AS A CORNERSTONE of the American system, civilian control of the military occupies a status which is ideological in content. It is at once rational and emotional. It falls victim to the broadest interpretive vagaries so characteristic of thought modes which by their very nature must be philosophically developed. Thus, criteria for citizen guidance is [sic] frequently couched within a theoretical framework which, though vital for evaluation, offers little help for immediate guidance within a specific environment.
The overriding environmental factor dominating the current scene is the Free World-Communist confrontation. Alternatives offered by this struggle influence the criteria for civilian control in an ambivalent manner. While the military aspects of this competition demand ever-increasing emphasis on preparedness if our system is to survive, this very preparedness may of itself foreshadow the fatl distortion of our system from within.
The extent to which military influence can be tolerated withn our democratic system remains unresolved. A finite judgment on this is a task of imposing proportions, but certainly basic to any such judgment is an objective analytic survey of the thrust that the military is actually exerting on U.S. defense policy formulation today.
The United States' liberal heritage is one that distrusts in theory and practice the power of the military. Before the technological revolution, which industrialized warfare, this distrust was characterized by the subjugation of the military to civilian interference even to the extent of dominating military operations themselves. Following the technological revolution, American policy in conjunctionn with America's growth in power came to rely on its potential industrial strength and as before rejected the need for forces in being a favor of quick fixes in both organization, manpower, and materiel.
In both World War I and World War II, for the first time in our history, the military exerted consistently strong influence on policy formulation. In the first instance, conduct of the war was wholly miitary. In the second, the Executive maintained control within its capability and the military was its agent. Neither displayed the broad political-military competence demanded of the times.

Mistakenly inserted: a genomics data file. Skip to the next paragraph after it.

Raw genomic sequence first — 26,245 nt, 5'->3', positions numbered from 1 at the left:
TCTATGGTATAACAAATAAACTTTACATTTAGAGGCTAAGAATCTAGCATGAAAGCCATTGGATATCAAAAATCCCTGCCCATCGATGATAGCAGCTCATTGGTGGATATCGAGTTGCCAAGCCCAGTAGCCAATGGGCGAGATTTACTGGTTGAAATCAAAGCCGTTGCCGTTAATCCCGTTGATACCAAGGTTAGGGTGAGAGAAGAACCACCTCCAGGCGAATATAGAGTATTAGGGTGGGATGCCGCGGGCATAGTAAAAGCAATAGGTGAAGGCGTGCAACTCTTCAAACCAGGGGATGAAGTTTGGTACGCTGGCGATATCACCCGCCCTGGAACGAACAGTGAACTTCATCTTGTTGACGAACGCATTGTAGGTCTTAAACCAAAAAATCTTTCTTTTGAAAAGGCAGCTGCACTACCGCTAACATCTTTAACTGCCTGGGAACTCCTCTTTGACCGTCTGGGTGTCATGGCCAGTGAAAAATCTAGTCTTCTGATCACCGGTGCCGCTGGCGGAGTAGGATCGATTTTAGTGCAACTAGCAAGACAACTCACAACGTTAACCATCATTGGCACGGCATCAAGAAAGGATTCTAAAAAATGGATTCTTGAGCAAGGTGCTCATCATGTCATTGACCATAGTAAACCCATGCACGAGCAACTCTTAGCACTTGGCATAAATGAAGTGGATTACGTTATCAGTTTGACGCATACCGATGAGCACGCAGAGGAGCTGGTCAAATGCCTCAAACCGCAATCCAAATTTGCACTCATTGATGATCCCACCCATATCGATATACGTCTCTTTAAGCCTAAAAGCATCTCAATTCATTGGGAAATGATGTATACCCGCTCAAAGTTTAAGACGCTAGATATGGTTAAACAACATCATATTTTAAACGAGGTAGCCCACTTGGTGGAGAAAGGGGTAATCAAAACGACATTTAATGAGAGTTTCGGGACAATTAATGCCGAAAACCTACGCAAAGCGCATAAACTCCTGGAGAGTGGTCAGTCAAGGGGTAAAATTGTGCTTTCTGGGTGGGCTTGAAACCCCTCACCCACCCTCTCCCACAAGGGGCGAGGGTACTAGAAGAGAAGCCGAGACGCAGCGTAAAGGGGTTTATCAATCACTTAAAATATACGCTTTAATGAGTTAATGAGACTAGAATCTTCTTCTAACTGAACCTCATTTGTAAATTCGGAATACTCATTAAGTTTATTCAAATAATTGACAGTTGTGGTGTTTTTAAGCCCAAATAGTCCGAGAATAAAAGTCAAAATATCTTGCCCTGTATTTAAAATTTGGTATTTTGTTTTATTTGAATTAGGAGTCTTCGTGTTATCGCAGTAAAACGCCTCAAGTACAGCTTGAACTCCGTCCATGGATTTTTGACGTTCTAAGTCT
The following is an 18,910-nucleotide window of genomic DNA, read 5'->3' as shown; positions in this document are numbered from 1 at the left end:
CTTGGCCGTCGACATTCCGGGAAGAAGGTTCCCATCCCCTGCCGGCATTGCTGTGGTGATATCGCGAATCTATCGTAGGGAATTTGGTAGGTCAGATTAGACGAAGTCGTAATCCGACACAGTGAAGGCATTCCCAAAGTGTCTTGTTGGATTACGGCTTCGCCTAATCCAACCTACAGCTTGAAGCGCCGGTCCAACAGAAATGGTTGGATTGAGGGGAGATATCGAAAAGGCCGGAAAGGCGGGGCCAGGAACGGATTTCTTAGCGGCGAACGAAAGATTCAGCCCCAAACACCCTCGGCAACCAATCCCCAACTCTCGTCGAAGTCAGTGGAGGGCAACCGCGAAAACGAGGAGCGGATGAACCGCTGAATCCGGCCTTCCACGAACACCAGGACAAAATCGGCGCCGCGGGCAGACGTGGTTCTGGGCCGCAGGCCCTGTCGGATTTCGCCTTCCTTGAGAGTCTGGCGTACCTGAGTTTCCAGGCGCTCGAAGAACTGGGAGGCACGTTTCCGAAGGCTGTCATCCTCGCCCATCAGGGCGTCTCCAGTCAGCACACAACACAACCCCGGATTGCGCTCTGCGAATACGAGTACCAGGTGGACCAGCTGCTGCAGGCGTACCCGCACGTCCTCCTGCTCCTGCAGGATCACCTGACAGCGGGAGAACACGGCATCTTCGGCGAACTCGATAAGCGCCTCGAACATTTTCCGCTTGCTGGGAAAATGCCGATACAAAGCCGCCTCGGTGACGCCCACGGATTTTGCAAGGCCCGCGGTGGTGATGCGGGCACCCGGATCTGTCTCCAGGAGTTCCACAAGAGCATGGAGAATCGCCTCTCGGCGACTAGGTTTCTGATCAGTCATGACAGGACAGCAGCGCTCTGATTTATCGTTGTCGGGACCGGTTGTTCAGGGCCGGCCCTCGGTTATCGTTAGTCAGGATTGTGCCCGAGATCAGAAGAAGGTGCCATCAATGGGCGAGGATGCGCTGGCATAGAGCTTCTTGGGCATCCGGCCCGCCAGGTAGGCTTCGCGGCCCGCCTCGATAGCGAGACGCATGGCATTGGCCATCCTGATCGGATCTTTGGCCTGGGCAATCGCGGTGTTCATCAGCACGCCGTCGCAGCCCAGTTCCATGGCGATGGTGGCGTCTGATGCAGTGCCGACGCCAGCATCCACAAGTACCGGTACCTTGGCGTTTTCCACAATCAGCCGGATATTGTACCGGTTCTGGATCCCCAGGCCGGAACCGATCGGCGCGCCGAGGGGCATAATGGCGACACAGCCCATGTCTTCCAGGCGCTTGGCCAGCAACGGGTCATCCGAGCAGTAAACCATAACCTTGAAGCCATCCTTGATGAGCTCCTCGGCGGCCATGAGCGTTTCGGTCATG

Was has taken on a tone and complexity which is unique to the American heritage. It is both total and instantaneous; marginal and continuous. The work of establishing and maintaining institutional and organizational structures to cope with this challenge has become the most vital task of our democratic system.
On one hand, war in its total and instantaneous sense has drastically increased and broadened the area of military activity in the democratic society.
On the other hand, war in its marginal and continuous sense -- protracted conflict -- has shaken the very foundations of the military political relationship which even in its classic sense offered such great problems to American strategists.
The politication [sic] of war has obliterated the formerly fuzzy demarcation between politics and war, and where in the past students of the military political relationship could insist, "It is extremely difficult to frame a military appraisal which is not given a political frame of reference," today it is equally difficult to frame a political apprisal which is not given a military frame of reference.